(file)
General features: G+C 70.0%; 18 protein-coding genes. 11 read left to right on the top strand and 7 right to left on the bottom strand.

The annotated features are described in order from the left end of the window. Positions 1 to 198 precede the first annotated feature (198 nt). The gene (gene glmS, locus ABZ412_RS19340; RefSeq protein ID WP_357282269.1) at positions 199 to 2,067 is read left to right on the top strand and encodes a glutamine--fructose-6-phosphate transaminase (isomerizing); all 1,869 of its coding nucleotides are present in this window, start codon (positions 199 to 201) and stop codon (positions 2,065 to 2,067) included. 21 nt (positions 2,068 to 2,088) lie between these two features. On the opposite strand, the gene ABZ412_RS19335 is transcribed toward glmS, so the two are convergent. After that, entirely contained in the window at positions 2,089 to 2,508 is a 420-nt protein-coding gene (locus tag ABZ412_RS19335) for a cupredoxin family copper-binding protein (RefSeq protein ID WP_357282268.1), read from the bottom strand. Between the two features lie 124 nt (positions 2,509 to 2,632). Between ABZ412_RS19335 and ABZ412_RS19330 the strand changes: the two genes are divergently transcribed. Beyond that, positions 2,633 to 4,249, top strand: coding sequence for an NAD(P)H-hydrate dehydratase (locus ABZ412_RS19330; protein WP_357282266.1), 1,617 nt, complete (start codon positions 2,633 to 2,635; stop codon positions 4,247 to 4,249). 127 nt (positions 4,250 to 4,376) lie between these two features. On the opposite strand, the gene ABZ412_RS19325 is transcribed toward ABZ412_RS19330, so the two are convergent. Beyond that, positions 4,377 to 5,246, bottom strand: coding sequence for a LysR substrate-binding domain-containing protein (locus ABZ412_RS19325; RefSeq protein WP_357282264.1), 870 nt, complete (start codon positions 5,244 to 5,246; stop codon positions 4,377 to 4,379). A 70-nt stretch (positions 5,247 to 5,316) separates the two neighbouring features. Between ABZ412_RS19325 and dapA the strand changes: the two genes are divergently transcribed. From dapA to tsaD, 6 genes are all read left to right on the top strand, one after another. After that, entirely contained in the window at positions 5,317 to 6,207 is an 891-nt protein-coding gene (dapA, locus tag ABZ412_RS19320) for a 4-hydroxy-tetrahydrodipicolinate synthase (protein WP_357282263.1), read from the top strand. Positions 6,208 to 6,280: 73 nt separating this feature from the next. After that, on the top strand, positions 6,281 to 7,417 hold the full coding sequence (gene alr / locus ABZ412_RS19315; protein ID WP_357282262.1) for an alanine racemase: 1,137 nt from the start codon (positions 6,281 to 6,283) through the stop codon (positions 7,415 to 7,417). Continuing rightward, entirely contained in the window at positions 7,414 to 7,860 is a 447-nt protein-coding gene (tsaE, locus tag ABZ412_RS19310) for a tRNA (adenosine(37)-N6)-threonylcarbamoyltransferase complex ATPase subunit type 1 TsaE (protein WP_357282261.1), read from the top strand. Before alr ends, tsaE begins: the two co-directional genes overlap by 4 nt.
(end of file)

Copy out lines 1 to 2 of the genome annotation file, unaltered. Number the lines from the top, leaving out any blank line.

General features: G+C 70.0%; 18 protein-coding genes. 11 read left to right on the top strand and 7 right to left on the bottom strand.

The annotated features are described in order from the left end of the window. Positions 1 to 198 precede the first annotated feature (198 nt). The gene (gene glmS, locus ABZ412_RS19340; RefSeq protein ID WP_357282269.1) at positions 199 to 2,067 is read left to right on the top strand and encodes a glutamine--fructose-6-phosphate transaminase (isomerizing); all 1,869 of its coding nucleotides are present in this window, start codon (positions 199 to 201) and stop codon (positions 2,065 to 2,067) included. 21 nt (positions 2,068 to 2,088) lie between these two features. On the opposite strand, the gene ABZ412_RS19335 is transcribed toward glmS, so the two are convergent. After that, entirely contained in the window at positions 2,089 to 2,508 is a 420-nt protein-coding gene (locus tag ABZ412_RS19335) for a cupredoxin family copper-binding protein (RefSeq protein ID WP_357282268.1), read from the bottom strand. Between the two features lie 124 nt (positions 2,509 to 2,632). Between ABZ412_RS19335 and ABZ412_RS19330 the strand changes: the two genes are divergently transcribed. Beyond that, positions 2,633 to 4,249, top strand: coding sequence for an NAD(P)H-hydrate dehydratase (locus ABZ412_RS19330; protein WP_357282266.1), 1,617 nt, complete (start codon positions 2,633 to 2,635; stop codon positions 4,247 to 4,249). 127 nt (positions 4,250 to 4,376) lie between these two features. On the opposite strand, the gene ABZ412_RS19325 is transcribed toward ABZ412_RS19330, so the two are convergent. Beyond that, positions 4,377 to 5,246, bottom strand: coding sequence for a LysR substrate-binding domain-containing protein (locus ABZ412_RS19325; RefSeq protein WP_357282264.1), 870 nt, complete (start codon positions 5,244 to 5,246; stop codon positions 4,377 to 4,379). A 70-nt stretch (positions 5,247 to 5,316) separates the two neighbouring features. Between ABZ412_RS19325 and dapA the strand changes: the two genes are divergently transcribed. From dapA to tsaD, 6 genes are all read left to right on the top strand, one after another. After that, entirely contained in the window at positions 5,317 to 6,207 is an 891-nt protein-coding gene (dapA, locus tag ABZ412_RS19320) for a 4-hydroxy-tetrahydrodipicolinate synthase (protein WP_357282263.1), read from the top strand. Positions 6,208 to 6,280: 73 nt separating this feature from the next. After that, on the top strand, positions 6,281 to 7,417 hold the full coding sequence (gene alr / locus ABZ412_RS19315; protein ID WP_357282262.1) for an alanine racemase: 1,137 nt from the start codon (positions 6,281 to 6,283) through the stop codon (positions 7,415 to 7,417). Continuing rightward, entirely contained in the window at positions 7,414 to 7,860 is a 447-nt protein-coding gene (tsaE, locus tag ABZ412_RS19310) for a tRNA (adenosine(37)-N6)-threonylcarbamoyltransferase complex ATPase subunit type 1 TsaE (protein WP_357282261.1), read from the top strand. Before alr ends, tsaE begins: the two co-directional genes overlap by 4 nt.